This work was carried out to further test the hypothesis that brake shoe friction fade occurred in this accident. Dynamometer tests were run simulating the descent of the grade with the locomotive only, with the locomotive and car, with the locomotive and car with inoperative brakes on the car and, finally, with the car only simulating normal brake applications followed by an emergency brake application. In addition, the same input data were used to see if theoretical heat transfer predictions might correlate with the residual stress levels found in the overheated locomotive wheels (that is, correlation with saw-cut test results [see Section 1.11.5]).
The following observations were made from these tests:
- The test of the locomotive descending the grade by itself showed that no friction fade occurred and thermal loads remained within normal operating ranges.
- The test of the locomotive and the loaded centre beam flat car descending the grade at 20 mph with normal brakes (dynamometer test 8130) showed that net brake shoe forces up to 4700 pounds, and varying around 3500 pounds, were required to control train speed. Average BHP values produced were around 41 with higher values closer to 48. Friction fade was observed to take place but at a location much further south than the points of derailment.
- The test of the locomotive descending the grade with the loaded centre beam flat car with inoperative brakes (dynamometer test 8255) indicated the following:
- The onset of friction fade coincided with the locomotive engineer's recollection of the point at which the train began to accelerate out of control (at about Mile 186.7).
- The application of the emergency braking increased the friction fade effect, and further accentuated the loss of control.
- When friction fade was observed to take place, the BHP values coincided with the calculated BHP values from TSB Engineering Laboratory Report LP 074/2006.
- BHP values varied between 60 and 80 and peaked over 90.
- The locomotive wheel tread temperatures reached a sufficient level (about 1400°F or about 760°C) to coincide with the metallurgical heat damage sustained by occurrence wheel L2, that is, the worst heat-damaged wheel (see Section 1.11.3).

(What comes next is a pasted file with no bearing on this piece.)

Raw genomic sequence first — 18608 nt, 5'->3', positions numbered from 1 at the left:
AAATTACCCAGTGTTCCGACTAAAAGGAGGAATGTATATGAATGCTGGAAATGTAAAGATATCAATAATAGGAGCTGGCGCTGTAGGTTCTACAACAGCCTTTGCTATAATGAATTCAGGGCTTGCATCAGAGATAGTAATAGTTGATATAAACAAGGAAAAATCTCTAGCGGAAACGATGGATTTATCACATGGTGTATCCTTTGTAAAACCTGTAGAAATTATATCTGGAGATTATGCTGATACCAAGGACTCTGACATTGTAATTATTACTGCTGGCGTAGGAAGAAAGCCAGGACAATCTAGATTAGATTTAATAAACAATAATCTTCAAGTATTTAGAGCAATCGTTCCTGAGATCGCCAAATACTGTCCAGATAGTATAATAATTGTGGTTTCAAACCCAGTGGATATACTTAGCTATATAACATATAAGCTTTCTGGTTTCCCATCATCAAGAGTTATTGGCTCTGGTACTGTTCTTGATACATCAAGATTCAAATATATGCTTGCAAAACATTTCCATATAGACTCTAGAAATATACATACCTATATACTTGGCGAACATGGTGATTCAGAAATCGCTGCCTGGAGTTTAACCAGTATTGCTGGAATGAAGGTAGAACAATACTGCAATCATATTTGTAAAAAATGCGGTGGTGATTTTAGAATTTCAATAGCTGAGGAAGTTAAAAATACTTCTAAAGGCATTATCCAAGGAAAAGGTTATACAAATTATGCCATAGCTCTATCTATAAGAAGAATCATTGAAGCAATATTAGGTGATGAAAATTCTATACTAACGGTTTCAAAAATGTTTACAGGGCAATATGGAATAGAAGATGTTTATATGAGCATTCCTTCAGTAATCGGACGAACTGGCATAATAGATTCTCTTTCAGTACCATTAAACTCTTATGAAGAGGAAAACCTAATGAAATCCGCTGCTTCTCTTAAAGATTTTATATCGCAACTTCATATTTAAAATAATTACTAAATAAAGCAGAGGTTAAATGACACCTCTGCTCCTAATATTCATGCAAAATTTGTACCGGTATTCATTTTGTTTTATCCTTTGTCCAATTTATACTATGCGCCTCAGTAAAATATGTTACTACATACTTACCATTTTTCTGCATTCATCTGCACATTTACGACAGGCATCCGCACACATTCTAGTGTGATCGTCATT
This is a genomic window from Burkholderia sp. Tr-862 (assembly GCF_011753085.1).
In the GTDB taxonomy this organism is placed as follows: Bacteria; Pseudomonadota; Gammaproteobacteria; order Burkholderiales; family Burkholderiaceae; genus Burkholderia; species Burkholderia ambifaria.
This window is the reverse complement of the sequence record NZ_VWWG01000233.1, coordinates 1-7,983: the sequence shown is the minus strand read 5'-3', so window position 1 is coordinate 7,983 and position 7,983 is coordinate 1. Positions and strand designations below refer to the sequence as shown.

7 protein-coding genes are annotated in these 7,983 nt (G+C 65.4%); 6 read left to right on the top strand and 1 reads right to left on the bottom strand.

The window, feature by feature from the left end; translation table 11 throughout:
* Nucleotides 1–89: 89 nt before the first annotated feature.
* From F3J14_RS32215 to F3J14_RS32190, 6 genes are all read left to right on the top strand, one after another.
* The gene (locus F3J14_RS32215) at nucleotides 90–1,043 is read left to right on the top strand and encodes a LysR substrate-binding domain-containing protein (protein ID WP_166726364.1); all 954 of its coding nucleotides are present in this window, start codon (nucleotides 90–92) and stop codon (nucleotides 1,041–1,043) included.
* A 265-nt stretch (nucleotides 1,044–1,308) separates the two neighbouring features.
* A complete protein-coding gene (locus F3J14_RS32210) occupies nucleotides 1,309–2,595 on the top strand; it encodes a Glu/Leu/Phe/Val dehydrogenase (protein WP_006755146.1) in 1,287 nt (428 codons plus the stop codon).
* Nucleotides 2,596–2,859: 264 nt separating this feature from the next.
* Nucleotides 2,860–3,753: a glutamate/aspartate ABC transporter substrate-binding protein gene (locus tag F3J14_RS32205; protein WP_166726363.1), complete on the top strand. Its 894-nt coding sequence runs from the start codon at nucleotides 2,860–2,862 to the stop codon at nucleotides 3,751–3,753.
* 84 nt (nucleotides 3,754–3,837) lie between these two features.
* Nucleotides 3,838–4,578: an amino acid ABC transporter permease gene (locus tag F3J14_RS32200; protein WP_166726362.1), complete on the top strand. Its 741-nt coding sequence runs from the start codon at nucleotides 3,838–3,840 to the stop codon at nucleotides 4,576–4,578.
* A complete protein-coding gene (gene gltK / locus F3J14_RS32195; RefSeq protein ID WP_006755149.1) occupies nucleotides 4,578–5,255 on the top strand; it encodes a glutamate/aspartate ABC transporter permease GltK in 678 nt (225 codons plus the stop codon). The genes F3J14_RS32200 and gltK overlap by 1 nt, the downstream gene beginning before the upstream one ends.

- After the wheel was allowed to air-cool, the locomotive wheel tread exhibited superficial blue discolouration, but no visual thermal cracks or heat checks, which matched the condition of the occurrence locomotive wheels.
- The test brake shoe wear rate significantly increased and large quantities of smoke were produced once friction fade was encountered at high BHP values.
- The test brake shoe was worn down to the backing plate.
- During the simulated brake shoe wear-in and conditioning, before the final descent at Kelly Lake, superficial tread discolouration that had resulted was observed to wear off such that it was no longer visible.
- The tests performed on the car wheel which simulated normal brake applications followed by an emergency brake application (as per SBU data) yielded the following observations:
- After one hour of air-cooling, the residual wheel surface temperatures were observed to be hot to the touch (about 175°F).
- The wheel tread was observed to be discoloured blue.
- The wheel tread did not exhibit any visual indication of heat checks or thermal cracks.
- The post-test condition of the test brake shoe showed some signs of overheating.
1.10 Locomotive and car wheels
The wheels in this occurrence, and the vast majority of locomotive and car wheels in service in North America, are made of steel designed and heat treated to produce the desired metallurgical characteristics. The metallurgy creates a favourable residual compressive stress distribution in the wheel rim and a hardened outer surface. The compressive stress helps to improve fatigue crack resistance and the hardened outer surface enables the wheel to better withstand contact fatigue and the types of wear they are exposed to during normal railway operations.